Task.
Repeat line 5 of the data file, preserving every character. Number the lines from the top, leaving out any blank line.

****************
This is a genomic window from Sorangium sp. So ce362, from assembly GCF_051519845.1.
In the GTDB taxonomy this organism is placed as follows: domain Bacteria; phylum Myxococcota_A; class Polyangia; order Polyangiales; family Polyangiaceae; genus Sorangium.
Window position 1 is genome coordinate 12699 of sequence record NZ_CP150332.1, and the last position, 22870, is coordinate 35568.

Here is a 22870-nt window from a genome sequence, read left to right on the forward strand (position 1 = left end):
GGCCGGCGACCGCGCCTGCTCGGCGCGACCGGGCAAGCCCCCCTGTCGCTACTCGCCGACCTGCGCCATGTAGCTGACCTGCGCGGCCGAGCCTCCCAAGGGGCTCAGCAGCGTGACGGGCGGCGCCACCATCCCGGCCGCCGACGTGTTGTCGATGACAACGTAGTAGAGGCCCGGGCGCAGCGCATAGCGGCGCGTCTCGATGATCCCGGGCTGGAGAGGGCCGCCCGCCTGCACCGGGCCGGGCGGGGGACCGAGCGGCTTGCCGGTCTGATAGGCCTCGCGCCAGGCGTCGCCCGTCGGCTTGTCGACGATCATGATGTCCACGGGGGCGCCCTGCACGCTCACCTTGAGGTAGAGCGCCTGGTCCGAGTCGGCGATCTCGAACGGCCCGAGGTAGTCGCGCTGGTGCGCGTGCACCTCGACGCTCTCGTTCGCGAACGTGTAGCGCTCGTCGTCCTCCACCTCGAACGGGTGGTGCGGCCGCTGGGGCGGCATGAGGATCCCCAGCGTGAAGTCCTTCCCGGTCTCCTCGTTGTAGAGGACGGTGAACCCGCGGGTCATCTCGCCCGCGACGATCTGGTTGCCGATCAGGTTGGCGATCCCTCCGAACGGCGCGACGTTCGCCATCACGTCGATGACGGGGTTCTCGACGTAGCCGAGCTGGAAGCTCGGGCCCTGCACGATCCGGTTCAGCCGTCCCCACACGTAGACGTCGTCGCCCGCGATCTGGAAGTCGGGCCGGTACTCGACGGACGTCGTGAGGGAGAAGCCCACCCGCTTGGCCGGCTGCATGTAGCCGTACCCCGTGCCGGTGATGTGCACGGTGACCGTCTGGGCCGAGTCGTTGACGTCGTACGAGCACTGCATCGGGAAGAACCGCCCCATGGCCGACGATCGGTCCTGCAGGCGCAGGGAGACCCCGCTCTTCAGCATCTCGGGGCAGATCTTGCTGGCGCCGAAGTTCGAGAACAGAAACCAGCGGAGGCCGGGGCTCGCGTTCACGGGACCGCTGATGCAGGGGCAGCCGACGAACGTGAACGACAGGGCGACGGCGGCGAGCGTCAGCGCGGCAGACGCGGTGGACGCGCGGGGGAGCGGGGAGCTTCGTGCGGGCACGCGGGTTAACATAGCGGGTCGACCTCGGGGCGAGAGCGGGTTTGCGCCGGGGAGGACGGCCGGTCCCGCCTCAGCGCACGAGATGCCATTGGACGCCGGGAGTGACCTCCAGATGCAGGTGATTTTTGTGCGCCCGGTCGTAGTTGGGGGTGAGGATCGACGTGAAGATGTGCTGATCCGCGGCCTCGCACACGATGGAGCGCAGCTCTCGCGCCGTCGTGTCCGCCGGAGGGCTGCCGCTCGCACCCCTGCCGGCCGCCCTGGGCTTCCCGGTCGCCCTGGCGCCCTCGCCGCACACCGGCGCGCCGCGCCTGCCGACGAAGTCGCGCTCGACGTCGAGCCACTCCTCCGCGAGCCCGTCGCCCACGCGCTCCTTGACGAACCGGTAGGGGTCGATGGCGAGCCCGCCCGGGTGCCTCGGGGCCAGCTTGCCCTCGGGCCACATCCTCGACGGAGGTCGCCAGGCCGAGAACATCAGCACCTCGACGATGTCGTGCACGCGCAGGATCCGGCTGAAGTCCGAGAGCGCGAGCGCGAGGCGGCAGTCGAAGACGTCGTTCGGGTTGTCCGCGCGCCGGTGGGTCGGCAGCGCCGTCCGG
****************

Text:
GGCCGGCGACCGCGCCTGCTCGGCGCGACCGGGCAAGCCCCCCTGTCGCTACTCGCCGACCTGCGCCATGTAGCTGACCTGCGCGGCCGAGCCTCCCAAGGGGCTCAGCAGCGTGACGGGCGGCGCCACCATCCCGGCCGCCGACGTGTTGTCGATGACAACGTAGTAGAGGCCCGGGCGCAGCGCATAGCGGCGCGTCTCGATGATCCCGGGCTGGAGAGGGCCGCCCGCCTGCACCGGGCCGGGCGGGGGACCGAGCGGCTTGCCGGTCTGATAGGCCTCGCGCCAGGCGTCGCCCGTCGGCTTGTCGACGATCATGATGTCCACGGGGGCGCCCTGCACGCTCACCTTGAGGTAGAGCGCCTGGTCCGAGTCGGCGATCTCGAACGGCCCGAGGTAGTCGCGCTGGTGCGCGTGCACCTCGACGCTCTCGTTCGCGAACGTGTAGCGCTCGTCGTCCTCCACCTCGAACGGGTGGTGCGGCCGCTGGGGCGGCATGAGGATCCCCAGCGTGAAGTCCTTCCCGGTCTCCTCGTTGTAGAGGACGGTGAACCCGCGGGTCATCTCGCCCGCGACGATCTGGTTGCCGATCAGGTTGGCGATCCCTCCGAACGGCGCGACGTTCGCCATCACGTCGATGACGGGGTTCTCGACGTAGCCGAGCTGGAAGCTCGGGCCCTGCACGATCCGGTTCAGCCGTCCCCACACGTAGACGTCGTCGCCCGCGATCTGGAAGTCGGGCCGGTACTCGACGGACGTCGTGAGGGAGAAGCCCACCCGCTTGGCCGGCTGCATGTAGCCGTACCCCGTGCCGGTGATGTGCACGGTGACCGTCTGGGCCGAGTCGTTGACGTCGTACGAGCACTGCATCGGGAAGAACCGCCCCATGGCCGACGATCGGTCCTGCAGGCGCAGGGAGACCCCGCTCTTCAGCATCTCGGGGCAGATCTTGCTGGCGCCGAAGTTCGAGAACAGAAACCAGCGGAGGCCGGGGCTCGCGTTCACGGGACCGCTGATGCAGGGGCAGCCGACGAACGTGAACGACAGGGCGACGGCGGCGAGCGTCAGCGCGGCAGACGCGGTGGACGCGCGGGGGAGCGGGGAGCTTCGTGCGGGCACGCGGGTTAACATAGCGGGTCGACCTCGGGGCGAGAGCGGGTTTGCGCCGGGGAGGACGGCCGGTCCCGCCTCAGCGCACGAGATGCCATTGGACGCCGGGAGTGACCTCCAGATGCAGGTGATTTTTGTGCGCCCGGTCGTAGTTGGGGGTGAGGATCGACGTGAAGATGTGCTGATCCGCGGCCTCGCACACGATGGAGCGCAGCTCTCGCGCCGTCGTGTCCGCCGGAGGGCTGCCGCTCGCACCCCTGCCGGCCGCCCTGGGCTTCCCGGTCGCCCTGGCGCCCTCGCCGCACACCGGCGCGCCGCGCCTGCCGACGAAGTCGCGCTCGACGTCGAGCCACTCCTCCGCGAGCCCGTCGCCCACGCGCTCCTTGACGAACCGGTAGGGGTCGATGGCGAGCCCGCCCGGGTGCCTCGGGGCCAGCTTGCCCTCGGGCCACATCCTCGACGGAGGTCGCCAGGCCGAGAACATCAGCACCTCGACGATGTCGTGCACGCGCAGGATCCGGCTGAAGTCCGAGAGCGCGAGCGCGAGGCGGCAGTCGAAGACGTCGTTCGGGTTGTCCGCGCGCCGGTGGGTCGGCAGCGCCGTCCGG